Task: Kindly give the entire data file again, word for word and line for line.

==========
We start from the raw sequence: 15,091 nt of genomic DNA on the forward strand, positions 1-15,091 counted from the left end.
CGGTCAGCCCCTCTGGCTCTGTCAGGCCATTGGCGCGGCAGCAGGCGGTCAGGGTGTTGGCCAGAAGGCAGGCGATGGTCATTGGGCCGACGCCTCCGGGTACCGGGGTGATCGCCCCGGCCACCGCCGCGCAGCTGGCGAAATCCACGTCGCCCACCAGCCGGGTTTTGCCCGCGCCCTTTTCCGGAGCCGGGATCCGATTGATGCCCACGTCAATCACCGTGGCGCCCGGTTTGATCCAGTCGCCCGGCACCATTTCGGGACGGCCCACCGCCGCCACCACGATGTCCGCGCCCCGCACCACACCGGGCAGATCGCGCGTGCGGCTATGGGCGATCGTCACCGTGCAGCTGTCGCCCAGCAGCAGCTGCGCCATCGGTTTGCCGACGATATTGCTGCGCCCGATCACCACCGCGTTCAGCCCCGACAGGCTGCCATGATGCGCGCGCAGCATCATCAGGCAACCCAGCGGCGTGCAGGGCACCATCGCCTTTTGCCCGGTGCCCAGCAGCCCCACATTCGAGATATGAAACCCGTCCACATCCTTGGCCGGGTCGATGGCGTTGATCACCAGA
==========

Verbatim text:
We start from the raw sequence: 15,091 nt of genomic DNA on the forward strand, positions 1-15,091 counted from the left end.
CGGTCAGCCCCTCTGGCTCTGTCAGGCCATTGGCGCGGCAGCAGGCGGTCAGGGTGTTGGCCAGAAGGCAGGCGATGGTCATTGGGCCGACGCCTCCGGGTACCGGGGTGATCGCCCCGGCCACCGCCGCGCAGCTGGCGAAATCCACGTCGCCCACCAGCCGGGTTTTGCCCGCGCCCTTTTCCGGAGCCGGGATCCGATTGATGCCCACGTCAATCACCGTGGCGCCCGGTTTGATCCAGTCGCCCGGCACCATTTCGGGACGGCCCACCGCCGCCACCACGATGTCCGCGCCCCGCACCACACCGGGCAGATCGCGCGTGCGGCTATGGGCGATCGTCACCGTGCAGCTGTCGCCCAGCAGCAGCTGCGCCATCGGTTTGCCGACGATATTGCTGCGCCCGATCACCACCGCGTTCAGCCCCGACAGGCTGCCATGATGCGCGCGCAGCATCATCAGGCAACCCAGCGGCGTGCAGGGCACCATCGCCTTTTGCCCGGTGCCCAGCAGCCCCACATTCGAGATATGAAACCCGTCCACATCCTTGGCCGGGTCGATGGCGTTGATCACCAGA